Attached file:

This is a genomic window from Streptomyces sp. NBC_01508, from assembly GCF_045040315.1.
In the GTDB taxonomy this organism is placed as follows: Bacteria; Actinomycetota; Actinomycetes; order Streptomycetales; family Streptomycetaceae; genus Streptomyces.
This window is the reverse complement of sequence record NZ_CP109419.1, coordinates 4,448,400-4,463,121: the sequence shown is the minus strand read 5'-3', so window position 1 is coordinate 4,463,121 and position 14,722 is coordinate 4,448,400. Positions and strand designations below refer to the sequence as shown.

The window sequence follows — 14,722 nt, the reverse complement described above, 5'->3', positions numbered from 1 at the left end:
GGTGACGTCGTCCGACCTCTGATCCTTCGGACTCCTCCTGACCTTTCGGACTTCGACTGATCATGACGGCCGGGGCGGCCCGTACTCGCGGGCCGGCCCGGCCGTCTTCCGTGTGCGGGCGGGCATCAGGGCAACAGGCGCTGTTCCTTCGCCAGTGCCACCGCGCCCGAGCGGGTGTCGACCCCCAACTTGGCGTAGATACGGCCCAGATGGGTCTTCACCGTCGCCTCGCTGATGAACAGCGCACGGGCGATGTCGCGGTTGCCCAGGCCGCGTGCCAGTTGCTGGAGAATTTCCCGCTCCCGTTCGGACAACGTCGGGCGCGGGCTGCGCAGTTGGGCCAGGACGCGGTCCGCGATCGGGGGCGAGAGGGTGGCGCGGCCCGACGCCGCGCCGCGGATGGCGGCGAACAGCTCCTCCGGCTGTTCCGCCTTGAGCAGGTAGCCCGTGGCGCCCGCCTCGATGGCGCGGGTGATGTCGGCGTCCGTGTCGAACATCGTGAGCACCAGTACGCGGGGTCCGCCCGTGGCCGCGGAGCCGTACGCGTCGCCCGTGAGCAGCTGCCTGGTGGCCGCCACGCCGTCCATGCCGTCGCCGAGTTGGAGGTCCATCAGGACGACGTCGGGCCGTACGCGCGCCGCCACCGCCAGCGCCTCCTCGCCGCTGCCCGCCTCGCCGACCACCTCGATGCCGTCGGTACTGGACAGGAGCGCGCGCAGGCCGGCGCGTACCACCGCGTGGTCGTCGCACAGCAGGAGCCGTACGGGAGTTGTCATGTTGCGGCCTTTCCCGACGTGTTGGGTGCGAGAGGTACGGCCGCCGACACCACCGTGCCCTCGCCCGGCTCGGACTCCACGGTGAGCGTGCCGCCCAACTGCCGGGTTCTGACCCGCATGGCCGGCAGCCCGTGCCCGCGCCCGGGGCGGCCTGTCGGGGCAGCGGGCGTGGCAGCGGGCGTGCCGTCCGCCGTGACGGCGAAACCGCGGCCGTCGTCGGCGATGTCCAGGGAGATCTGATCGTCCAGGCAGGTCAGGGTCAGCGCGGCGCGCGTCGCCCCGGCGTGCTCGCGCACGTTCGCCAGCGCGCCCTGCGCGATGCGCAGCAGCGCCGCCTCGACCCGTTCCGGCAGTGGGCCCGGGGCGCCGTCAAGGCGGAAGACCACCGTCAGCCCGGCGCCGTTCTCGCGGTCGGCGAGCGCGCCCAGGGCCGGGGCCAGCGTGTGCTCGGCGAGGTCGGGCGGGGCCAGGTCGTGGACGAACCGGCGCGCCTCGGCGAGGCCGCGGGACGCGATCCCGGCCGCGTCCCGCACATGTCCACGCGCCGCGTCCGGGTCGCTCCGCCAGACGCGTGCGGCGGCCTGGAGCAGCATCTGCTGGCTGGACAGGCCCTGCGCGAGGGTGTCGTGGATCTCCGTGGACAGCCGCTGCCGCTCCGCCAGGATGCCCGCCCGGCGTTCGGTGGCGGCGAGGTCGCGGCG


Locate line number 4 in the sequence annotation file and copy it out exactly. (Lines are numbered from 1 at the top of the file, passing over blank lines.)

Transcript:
The window sequence follows — 14,722 nt, the reverse complement described above, 5'->3', positions numbered from 1 at the left end: